It sits in an imposing building just across Lafayette Square from the White House. Yet the Export-Import Bank, which has been offering credit to foreign purchasers of U.S. goods for 80 years, could start shutting down operations within a matter of weeks. "There's about a 50-50 chance," says Dan Ikenson, who directs a trade policy center at the Cato Institute. The bank has become a prime target of the Tea Party movement and other conservatives who view it as practicing the worst kind of...

It's turning into the largest influx of asylum seekers on U.S. soil since the 1980 Mariel boatlift out of Cuba. Since October, more than 52,000 children — most from Central America and many of them unaccompanied by adults — have been taken into custody. That's nearly double last year's total and 10 times the number from 2009. President Obama has called on Congress to supply nearly $4 billion simply to deal with the problem. In the meantime, U.S. officials are doing what they can to discourage...

Congress has yet another problem it can't solve. For years, the main federal transportation program has been spending more money than it takes in. This year, the Congressional Budget Office estimates the Transportation Department will disburse $45 billion while collecting only $33 billion for its Highway Trust Fund. As a result, Transportation Secretary Anthony Foxx warned states on Tuesday that they will start seeing cuts of 28 percent in federal funding for roads and bridges next month...

It wasn't the worst possible outcome for public sector unions. But that could still happen. The Supreme Court stopped short in its Harris v. Quinn decision this week of eliminating unions' ability to collect compulsory dues from government workers who aren't union members but receive the same benefits. However, the majority opinion written by Justice Samuel Alito left it abundantly clear at least some members of the court are prepared to do just that. In a ruling two years ago, the Supreme...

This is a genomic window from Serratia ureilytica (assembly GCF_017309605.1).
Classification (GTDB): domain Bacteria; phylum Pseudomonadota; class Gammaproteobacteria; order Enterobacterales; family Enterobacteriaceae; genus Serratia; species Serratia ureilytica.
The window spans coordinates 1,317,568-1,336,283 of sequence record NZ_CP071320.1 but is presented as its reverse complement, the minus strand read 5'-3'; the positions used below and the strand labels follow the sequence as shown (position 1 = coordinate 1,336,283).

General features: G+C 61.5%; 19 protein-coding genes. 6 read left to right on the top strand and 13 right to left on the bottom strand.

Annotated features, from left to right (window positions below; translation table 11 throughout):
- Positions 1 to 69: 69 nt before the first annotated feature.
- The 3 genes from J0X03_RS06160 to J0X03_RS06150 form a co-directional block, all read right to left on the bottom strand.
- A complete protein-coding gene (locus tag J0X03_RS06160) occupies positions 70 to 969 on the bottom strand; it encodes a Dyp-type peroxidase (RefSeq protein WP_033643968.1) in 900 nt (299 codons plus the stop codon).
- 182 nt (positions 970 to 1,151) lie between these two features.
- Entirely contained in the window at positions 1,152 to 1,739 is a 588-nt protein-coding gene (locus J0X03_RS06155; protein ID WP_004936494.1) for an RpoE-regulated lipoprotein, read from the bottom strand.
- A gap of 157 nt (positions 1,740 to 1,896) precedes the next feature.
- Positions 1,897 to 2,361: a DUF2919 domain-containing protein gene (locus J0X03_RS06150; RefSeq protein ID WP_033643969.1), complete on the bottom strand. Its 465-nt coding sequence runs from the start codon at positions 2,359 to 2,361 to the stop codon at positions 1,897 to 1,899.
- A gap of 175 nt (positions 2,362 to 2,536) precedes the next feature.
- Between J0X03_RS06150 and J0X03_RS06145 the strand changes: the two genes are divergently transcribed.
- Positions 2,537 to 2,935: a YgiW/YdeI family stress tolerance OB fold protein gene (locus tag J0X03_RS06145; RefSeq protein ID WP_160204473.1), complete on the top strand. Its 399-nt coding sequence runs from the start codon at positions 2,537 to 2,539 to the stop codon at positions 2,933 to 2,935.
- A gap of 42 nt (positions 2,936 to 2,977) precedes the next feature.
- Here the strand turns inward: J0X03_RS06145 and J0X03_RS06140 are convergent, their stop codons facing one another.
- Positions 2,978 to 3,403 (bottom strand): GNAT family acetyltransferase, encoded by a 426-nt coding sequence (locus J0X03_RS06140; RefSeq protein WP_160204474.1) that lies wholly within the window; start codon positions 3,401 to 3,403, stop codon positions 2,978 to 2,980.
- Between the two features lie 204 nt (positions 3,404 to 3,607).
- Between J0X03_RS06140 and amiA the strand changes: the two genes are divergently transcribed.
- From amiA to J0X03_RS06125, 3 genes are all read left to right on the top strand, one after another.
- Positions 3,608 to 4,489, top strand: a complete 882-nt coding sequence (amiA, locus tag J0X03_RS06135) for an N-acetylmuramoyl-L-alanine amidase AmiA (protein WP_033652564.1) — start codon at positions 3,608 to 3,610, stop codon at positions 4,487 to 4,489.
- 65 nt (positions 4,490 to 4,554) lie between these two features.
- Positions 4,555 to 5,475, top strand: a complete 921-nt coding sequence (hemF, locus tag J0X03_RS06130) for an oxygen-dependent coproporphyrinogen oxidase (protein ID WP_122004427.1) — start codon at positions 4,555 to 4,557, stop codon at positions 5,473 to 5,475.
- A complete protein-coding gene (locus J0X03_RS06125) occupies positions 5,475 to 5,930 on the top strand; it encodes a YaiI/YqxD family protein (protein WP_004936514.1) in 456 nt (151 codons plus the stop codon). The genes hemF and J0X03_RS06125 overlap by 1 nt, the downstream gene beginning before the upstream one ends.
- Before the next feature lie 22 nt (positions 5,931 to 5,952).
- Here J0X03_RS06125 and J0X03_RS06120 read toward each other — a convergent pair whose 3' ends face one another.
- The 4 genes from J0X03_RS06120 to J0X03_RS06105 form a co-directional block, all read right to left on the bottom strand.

No one really thinks 12-year-old Chloe Stirling presents a menace to public health. The Illinois girl has a knack for baking cupcakes and has done pretty well selling them. So well, in fact, that her local newspaper published a story about her earlier this year. That drew the attention of the county health department — which shut her down for selling baked goods without a license or a state-certified kitchen. Last week, the Illinois Legislature passed a "cupcake bill" that would overturn the...

The nation's largest experiment with charter schools is expanding. The Recovery School District, a state control board that runs most schools in New Orleans, shut down the last of its five traditional public schools this week, making it the first all-charter system in the nation. "Twenty years ago, the first state charter laws showed that districts need not run every public school," says Andy Smarick, a senior policy fellow at the Thomas B. Fordham Institute, an education think tank that...

Same-sex marriage supporters continued to enjoy considerable legal momentum this week. With officials in Oregon and Pennsylvania deciding not to challenge court decisions overturning bans on gay marriage, they became the 18th and 19th states where same-sex couples can be granted legal recognition. "The cascade of same-sex marriage rulings is now a torrent," Jay Michaelson wrote in The Daily Beast . In Utah, a federal judge ruled Wednesday that the state must recognize the marriages of more...

Updated at 6:00 a.m. ET. Wednesday: Authorities in Turkey say at least 205 workers have been killed after an explosion and fire at a coal mine in the western part of the country. President Recep Tayyip Erdogan has declared three days of national mourning. Update at 11:19 p.m. ET. More Than 200 Dead:
The sad count of fatalities continues to climb as AP reports at least 201 dead and more than 200 are still trapped underground after a fire and explosion in a coal mine south of Istanbul....

If you've ever seen your waiter sneeze, you may have asked for a different server. If you've seen one sneeze repeatedly, you might wonder why he's still at work, serving tainted food. See, most restaurant workers don't get paid when they stay home sick. But, some go to work anyway, when they've got the sniffles or worse, because they need the paycheck. For labor advocates, that's a problem. "The fact that we're forcing people to go to work sick is not something we want to do as a society,"...